More sales traffic traversing more channels than ever before means more opportunities for hackers to launch advanced cyber-attacks and infiltrate retail networks. Highly distributed and hybrid retail environments, combined with new endpoints like kiosks, BYOD, Internet of Things (IoT), mobile point-of-sale (mPOS) and Wi-Fi, create an expanded attack surface that is attached to massive amounts of customer data. Faced with today’s rapidly evolving security threatscape, you can no longer rely on a legacy “check the boxes” security approach.
Cybercrime aimed at retailers is highly lucrative, making retailers of every size and ilk attractive targets. The combination of increased accessibility and easily monetized sensitive data provides a Pandora’s box of opportunities that cybercriminals find irresistible. Unfortunately, the patchwork security architectures found in many retail enterprises are unable to defend against attacks that are increasing in both number and sophistication.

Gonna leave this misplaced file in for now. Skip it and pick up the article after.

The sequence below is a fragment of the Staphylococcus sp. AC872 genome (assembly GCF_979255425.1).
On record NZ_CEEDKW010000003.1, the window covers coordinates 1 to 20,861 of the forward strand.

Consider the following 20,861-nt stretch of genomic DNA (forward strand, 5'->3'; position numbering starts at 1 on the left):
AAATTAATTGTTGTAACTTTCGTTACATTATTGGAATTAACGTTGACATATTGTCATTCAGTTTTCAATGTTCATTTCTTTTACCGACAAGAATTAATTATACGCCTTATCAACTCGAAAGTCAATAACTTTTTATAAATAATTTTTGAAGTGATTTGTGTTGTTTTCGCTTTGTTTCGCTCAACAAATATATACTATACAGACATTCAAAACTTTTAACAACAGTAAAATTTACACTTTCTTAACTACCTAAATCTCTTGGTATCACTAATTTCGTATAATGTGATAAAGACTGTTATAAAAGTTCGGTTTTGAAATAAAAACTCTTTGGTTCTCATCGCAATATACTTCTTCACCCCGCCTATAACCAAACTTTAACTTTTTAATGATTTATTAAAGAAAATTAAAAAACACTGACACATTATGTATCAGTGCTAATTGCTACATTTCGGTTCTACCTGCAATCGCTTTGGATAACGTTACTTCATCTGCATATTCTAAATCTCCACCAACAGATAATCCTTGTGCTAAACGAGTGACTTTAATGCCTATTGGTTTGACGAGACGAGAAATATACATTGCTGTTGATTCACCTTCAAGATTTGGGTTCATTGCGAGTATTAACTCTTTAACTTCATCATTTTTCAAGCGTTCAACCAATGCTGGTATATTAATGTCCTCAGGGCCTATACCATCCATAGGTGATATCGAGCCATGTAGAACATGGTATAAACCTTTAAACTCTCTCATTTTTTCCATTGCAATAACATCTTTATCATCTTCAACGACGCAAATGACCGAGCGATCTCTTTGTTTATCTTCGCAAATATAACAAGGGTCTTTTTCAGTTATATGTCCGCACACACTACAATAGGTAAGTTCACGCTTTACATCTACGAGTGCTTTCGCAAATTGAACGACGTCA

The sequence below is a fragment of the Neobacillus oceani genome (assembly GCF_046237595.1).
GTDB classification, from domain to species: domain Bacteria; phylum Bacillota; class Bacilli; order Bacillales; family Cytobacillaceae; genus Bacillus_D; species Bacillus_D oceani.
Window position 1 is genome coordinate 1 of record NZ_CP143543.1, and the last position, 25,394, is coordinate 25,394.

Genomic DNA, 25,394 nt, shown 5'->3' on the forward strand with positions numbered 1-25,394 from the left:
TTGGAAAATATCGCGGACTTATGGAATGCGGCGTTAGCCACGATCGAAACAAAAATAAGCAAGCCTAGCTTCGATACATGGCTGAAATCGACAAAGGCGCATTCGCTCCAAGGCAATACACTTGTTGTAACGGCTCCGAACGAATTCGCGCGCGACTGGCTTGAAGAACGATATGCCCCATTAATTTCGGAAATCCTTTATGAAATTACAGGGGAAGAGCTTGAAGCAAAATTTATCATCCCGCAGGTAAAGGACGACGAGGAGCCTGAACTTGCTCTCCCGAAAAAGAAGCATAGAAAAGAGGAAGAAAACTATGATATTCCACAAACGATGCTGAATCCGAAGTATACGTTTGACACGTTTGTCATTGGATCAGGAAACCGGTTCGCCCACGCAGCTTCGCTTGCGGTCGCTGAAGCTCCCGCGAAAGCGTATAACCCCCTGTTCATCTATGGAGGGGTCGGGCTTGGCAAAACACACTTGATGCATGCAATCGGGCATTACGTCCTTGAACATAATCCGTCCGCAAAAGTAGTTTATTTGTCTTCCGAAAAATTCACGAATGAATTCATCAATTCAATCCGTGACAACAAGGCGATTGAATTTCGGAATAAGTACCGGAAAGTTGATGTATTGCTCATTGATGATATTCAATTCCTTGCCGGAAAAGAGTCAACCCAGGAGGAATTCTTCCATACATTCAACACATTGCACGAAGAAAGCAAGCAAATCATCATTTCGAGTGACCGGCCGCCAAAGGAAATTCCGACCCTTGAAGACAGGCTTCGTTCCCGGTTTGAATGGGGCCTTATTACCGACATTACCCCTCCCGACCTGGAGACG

So, what’s a retailer to do? Make next-generation security defenses a priority – now.
Focus on developing an adaptive security architecture that provides agile layers of security while reducing complexity. If you haven’t already done so, take a closer look at cloud-based solutions, as well as hosted services offered by managed service providers (MSPs). Finding the right provider and solutions can help elevate your security posture and better protect both customer data and your brand integrity.